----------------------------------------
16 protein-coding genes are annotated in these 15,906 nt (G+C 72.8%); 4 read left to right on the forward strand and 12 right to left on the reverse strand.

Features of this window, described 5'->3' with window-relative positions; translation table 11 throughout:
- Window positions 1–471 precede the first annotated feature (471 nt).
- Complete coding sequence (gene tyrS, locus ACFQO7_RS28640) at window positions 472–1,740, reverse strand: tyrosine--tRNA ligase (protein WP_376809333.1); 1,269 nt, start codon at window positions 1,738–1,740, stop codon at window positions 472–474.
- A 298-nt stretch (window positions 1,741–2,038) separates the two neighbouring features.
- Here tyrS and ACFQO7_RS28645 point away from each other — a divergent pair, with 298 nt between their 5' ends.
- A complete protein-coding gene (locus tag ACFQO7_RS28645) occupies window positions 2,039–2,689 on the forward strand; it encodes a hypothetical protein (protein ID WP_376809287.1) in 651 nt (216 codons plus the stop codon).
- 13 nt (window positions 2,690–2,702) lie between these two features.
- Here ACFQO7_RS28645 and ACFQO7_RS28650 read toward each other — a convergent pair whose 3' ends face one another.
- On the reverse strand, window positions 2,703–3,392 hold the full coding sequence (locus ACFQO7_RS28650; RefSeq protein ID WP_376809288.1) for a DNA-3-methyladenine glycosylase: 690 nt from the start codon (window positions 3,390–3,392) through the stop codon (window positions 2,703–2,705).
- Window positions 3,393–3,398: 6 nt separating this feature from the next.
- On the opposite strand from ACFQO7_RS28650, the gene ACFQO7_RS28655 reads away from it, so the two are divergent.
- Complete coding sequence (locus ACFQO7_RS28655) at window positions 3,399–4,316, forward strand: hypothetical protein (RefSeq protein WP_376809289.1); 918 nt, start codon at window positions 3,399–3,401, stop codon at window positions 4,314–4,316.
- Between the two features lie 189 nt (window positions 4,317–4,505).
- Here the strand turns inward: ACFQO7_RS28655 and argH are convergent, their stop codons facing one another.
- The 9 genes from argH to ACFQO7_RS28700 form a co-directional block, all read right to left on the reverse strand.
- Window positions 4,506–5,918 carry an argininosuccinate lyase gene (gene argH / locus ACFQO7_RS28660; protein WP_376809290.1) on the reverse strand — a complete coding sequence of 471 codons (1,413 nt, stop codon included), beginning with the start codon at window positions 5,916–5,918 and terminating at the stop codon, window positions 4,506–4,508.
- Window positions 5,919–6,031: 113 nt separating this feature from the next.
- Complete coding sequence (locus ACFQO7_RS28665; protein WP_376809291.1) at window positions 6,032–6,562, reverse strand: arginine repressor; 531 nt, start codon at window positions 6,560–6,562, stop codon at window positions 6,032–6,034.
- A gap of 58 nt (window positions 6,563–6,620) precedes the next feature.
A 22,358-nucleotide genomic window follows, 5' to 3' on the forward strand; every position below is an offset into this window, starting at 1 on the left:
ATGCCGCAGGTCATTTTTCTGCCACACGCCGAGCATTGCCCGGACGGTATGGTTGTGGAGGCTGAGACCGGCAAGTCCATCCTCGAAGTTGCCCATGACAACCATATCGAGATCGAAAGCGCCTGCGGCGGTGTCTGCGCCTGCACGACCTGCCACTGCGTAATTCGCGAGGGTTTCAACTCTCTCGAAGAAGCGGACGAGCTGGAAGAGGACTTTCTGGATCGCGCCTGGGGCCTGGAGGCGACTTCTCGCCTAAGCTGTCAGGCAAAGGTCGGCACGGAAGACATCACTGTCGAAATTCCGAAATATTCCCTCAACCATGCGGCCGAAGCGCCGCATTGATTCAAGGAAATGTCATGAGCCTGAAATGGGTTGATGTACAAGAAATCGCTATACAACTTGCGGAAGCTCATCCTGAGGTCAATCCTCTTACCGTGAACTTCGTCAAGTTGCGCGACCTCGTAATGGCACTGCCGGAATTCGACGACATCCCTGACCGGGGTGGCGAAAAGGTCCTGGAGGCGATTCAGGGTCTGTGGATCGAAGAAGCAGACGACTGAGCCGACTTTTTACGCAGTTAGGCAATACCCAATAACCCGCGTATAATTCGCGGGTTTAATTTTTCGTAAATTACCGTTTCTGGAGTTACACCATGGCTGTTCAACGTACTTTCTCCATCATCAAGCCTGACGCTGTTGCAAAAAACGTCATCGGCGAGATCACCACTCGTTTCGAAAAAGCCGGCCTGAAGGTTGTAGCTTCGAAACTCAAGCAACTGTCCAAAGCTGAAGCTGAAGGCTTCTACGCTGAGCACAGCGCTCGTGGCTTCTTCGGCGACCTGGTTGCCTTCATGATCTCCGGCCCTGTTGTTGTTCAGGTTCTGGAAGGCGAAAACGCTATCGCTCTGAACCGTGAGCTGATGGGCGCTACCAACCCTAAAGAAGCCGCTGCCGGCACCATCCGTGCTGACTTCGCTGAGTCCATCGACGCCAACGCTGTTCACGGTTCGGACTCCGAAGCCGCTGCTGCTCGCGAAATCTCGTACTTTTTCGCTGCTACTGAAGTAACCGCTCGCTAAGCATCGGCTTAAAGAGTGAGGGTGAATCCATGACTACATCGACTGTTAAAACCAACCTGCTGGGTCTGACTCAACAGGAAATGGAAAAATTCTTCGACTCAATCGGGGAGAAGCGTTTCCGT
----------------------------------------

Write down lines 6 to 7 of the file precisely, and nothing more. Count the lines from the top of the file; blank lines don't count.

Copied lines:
- Here tyrS and ACFQO7_RS28645 point away from each other — a divergent pair, with 298 nt between their 5' ends.
- A complete protein-coding gene (locus tag ACFQO7_RS28645) occupies window positions 2,039–2,689 on the forward strand; it encodes a hypothetical protein (protein ID WP_376809287.1) in 651 nt (216 codons plus the stop codon).